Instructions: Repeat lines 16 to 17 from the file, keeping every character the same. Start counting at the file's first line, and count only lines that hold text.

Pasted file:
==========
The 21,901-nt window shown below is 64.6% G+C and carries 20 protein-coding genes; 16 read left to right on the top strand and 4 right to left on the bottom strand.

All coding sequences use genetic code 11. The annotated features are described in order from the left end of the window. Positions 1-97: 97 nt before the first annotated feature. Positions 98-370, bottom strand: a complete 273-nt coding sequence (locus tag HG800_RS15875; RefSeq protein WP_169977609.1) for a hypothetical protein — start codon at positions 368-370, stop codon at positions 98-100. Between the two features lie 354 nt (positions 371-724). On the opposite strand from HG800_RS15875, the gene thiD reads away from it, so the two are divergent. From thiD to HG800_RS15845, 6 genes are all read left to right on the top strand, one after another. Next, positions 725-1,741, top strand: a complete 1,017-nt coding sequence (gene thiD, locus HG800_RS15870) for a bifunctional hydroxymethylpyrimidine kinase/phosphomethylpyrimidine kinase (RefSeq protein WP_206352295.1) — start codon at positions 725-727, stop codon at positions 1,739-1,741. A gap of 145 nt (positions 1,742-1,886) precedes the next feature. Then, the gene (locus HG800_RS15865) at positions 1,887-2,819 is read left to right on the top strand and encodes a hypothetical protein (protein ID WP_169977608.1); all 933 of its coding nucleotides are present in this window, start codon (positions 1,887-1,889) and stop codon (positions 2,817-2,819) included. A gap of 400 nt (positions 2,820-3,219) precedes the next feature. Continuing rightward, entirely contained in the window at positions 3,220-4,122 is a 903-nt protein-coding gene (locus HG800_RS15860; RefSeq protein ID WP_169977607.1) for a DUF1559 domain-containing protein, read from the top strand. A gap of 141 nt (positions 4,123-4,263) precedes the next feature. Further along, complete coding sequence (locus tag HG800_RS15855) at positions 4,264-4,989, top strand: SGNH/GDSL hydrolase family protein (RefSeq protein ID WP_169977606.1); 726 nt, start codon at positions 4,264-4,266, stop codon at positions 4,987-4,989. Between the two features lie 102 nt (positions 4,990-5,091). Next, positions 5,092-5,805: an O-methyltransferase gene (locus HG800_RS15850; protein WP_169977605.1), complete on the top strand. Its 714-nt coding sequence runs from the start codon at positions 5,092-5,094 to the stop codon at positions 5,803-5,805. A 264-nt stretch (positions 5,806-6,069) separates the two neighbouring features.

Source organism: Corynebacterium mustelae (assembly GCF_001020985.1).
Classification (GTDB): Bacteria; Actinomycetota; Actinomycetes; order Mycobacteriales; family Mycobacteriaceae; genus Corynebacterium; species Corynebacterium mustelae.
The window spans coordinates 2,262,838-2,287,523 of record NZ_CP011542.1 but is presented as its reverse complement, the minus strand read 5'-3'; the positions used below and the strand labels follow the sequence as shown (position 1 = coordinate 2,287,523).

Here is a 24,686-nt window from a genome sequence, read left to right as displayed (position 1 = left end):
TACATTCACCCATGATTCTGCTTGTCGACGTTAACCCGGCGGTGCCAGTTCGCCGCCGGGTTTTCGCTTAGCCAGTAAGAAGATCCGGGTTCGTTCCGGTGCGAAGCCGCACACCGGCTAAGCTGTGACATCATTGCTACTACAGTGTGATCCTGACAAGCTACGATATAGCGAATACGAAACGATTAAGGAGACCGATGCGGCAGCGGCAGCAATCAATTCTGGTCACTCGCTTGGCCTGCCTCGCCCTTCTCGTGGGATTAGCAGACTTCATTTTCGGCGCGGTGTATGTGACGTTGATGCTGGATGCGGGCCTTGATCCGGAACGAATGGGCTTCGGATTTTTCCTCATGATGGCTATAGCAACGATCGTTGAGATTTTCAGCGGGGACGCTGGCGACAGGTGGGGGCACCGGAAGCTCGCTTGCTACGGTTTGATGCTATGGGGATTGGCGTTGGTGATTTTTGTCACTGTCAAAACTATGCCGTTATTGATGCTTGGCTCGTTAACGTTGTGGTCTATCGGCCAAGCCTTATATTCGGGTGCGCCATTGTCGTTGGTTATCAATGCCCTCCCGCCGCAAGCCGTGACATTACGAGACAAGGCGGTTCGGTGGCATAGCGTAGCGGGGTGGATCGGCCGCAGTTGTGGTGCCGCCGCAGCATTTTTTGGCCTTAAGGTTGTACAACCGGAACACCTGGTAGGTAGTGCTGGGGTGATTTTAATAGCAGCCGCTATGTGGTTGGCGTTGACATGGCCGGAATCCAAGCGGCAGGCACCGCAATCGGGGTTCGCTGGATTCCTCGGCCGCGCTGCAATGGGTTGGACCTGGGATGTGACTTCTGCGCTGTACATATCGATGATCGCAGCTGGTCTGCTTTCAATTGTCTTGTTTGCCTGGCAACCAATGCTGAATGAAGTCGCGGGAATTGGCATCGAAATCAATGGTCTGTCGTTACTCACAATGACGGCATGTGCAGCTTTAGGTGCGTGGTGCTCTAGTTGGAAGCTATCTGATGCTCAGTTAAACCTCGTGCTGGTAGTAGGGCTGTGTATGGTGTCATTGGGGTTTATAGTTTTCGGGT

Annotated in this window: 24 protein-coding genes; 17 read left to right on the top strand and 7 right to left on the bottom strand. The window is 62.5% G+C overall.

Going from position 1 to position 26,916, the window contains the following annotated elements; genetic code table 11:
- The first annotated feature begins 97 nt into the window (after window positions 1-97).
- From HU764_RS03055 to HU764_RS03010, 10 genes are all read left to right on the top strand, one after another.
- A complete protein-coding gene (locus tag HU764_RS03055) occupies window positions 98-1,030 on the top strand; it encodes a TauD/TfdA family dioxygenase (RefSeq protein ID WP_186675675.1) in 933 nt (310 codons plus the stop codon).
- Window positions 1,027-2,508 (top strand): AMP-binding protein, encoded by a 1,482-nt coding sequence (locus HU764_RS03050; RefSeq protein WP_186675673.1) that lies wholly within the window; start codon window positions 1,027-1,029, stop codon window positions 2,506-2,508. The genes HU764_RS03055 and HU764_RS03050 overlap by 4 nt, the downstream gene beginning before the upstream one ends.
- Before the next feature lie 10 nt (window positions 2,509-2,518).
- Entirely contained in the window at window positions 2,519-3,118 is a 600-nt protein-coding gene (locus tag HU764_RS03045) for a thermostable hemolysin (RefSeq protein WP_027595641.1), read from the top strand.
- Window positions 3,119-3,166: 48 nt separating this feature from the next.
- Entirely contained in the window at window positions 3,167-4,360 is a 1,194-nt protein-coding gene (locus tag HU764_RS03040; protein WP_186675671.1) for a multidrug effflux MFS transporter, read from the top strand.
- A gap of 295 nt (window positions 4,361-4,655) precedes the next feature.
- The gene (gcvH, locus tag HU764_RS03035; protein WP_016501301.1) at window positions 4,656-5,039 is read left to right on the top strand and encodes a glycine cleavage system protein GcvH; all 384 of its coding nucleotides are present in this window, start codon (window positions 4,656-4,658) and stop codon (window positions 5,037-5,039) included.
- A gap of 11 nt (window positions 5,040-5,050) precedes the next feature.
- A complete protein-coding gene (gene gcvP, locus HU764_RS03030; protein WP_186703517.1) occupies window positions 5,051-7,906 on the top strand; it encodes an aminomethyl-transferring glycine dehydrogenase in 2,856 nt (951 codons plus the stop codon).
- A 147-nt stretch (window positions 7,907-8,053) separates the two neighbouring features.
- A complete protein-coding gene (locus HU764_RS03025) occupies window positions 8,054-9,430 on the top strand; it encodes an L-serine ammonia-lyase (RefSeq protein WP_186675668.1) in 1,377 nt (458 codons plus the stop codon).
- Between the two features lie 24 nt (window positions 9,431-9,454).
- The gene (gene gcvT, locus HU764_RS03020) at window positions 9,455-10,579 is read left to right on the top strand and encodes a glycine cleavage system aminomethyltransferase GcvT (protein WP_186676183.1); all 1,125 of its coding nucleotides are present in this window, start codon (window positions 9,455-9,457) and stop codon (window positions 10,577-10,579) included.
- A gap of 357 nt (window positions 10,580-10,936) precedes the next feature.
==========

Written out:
- Window positions 3,119-3,166: 48 nt separating this feature from the next.
- Entirely contained in the window at window positions 3,167-4,360 is a 1,194-nt protein-coding gene (locus tag HU764_RS03040; protein WP_186675671.1) for a multidrug effflux MFS transporter, read from the top strand.